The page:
A record number of overseas, non-EU students have applied to study in the UK through Ucas in 2019.
The overall number of applicants under the age of of 21 rose for the first time since 2016.
A 30% rise in prospective students from China, to nearly 20,000, means they outnumber those from Northern Ireland for the first time.
EU applicants also rose, by 1%, while the number of non-EU bids grew by 8%.
A record number of 18-year-olds in England submitted an application. Welsh applicants of that age rose marginally (0.2%), while Scotland and Northern Ireland both registered a decline, the latter by 0.7%.
Applicants from the most deprived areas leapt by 6%, while those from the least deprived areas fell.
Ucas chief executive Clare Marchant said: “The global appeal of UK higher education has never been clearer, with record, demographic beating application rates in England and Wales, and the steep rise in international applications, especially from China.
“Today’s analysis shows how attractive undergraduate study continues to be for young people, although university isn’t the only route on offer. Our survey insight shows that around a quarter of students are interested in apprenticeships as an alternative option.”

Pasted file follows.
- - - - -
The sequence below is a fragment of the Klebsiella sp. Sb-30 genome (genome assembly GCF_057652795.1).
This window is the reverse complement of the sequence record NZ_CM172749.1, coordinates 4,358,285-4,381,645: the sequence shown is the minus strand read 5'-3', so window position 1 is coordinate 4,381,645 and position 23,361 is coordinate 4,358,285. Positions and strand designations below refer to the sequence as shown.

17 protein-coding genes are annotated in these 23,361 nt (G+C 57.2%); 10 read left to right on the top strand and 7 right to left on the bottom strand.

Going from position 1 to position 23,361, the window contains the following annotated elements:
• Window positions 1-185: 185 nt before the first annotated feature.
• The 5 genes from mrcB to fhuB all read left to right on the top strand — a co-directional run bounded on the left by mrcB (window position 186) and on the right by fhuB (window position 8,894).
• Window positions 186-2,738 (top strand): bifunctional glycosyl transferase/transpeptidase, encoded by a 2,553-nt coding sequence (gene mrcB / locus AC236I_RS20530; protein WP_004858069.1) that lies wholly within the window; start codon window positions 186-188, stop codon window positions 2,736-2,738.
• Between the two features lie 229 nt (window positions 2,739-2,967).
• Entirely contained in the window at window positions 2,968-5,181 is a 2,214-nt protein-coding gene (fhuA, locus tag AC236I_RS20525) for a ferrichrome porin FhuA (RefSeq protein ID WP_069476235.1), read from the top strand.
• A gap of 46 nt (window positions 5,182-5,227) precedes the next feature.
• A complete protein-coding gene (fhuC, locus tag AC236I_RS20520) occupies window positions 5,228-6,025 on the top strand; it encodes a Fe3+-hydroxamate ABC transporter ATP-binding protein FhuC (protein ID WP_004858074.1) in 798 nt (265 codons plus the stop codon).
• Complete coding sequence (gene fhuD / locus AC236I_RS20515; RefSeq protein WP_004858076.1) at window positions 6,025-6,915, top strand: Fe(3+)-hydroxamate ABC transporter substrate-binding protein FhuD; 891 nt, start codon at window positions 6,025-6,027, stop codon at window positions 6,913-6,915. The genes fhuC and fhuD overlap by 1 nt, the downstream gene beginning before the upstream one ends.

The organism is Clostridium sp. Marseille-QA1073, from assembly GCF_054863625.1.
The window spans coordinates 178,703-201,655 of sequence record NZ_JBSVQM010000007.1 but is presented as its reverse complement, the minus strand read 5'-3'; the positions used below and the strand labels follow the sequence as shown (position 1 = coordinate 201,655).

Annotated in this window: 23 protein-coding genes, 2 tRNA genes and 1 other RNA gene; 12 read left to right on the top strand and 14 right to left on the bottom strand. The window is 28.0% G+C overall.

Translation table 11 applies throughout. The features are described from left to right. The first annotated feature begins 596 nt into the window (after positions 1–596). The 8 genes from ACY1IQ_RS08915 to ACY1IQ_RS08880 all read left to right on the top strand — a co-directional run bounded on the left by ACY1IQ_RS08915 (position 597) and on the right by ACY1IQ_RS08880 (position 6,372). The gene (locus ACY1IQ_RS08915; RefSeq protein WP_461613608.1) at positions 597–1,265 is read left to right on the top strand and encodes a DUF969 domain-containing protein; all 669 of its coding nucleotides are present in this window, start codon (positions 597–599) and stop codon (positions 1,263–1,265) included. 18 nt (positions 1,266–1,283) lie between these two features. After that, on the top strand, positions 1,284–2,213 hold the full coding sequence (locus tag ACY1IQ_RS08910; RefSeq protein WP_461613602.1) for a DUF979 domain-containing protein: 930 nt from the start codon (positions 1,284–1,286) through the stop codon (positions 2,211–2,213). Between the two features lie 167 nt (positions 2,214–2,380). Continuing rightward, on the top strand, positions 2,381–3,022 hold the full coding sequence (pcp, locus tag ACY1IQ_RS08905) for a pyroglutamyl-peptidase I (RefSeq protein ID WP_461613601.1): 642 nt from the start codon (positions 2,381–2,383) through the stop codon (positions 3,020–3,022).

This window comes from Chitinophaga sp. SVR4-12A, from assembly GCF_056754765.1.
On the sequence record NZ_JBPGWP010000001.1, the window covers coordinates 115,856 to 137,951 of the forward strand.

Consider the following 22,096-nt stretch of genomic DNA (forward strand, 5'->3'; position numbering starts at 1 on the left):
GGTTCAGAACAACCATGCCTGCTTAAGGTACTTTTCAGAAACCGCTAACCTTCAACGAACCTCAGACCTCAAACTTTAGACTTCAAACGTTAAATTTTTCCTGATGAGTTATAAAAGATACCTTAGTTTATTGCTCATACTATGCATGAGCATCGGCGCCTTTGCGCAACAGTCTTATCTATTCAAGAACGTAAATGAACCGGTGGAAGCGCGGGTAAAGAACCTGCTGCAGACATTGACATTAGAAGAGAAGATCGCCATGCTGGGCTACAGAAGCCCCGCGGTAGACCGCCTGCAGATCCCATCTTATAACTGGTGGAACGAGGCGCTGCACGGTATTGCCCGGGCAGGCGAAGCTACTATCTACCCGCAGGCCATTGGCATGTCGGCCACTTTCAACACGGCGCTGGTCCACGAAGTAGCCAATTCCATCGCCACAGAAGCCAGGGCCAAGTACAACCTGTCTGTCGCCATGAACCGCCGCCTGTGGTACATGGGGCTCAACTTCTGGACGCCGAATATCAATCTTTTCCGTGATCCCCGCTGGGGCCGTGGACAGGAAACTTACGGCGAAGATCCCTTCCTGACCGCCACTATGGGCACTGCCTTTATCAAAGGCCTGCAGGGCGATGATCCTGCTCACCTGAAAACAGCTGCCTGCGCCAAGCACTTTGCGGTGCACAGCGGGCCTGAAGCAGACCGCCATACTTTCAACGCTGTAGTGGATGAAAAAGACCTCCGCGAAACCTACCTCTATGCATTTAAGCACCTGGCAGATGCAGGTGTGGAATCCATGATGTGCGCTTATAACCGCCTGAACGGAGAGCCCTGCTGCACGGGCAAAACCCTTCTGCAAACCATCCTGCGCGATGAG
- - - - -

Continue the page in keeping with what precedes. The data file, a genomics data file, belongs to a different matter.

Alistair Jarvis, chief executive of Universities UK, said: “It is very good news that 18 year-olds in England are more likely than ever before to apply to university and positive to see further progress in the amount of applications from young people living in deprived areas. Employer demand for graduates continues to rise – educating more people of all ages at university will grow the economy faster, by increasing productivity, competitiveness, and innovation. Growing the number of graduates will enhance social mobility.
“Our universities have a well-deserved global reputation for high quality teaching, learning and research, delivered by talented staff while students report rising levels of satisfaction with their courses. This is recognised by the increase in the number of international student applications – a record rise from outside the EU – which will bring significant economic benefits to the whole of the UK and enrich our university campuses.”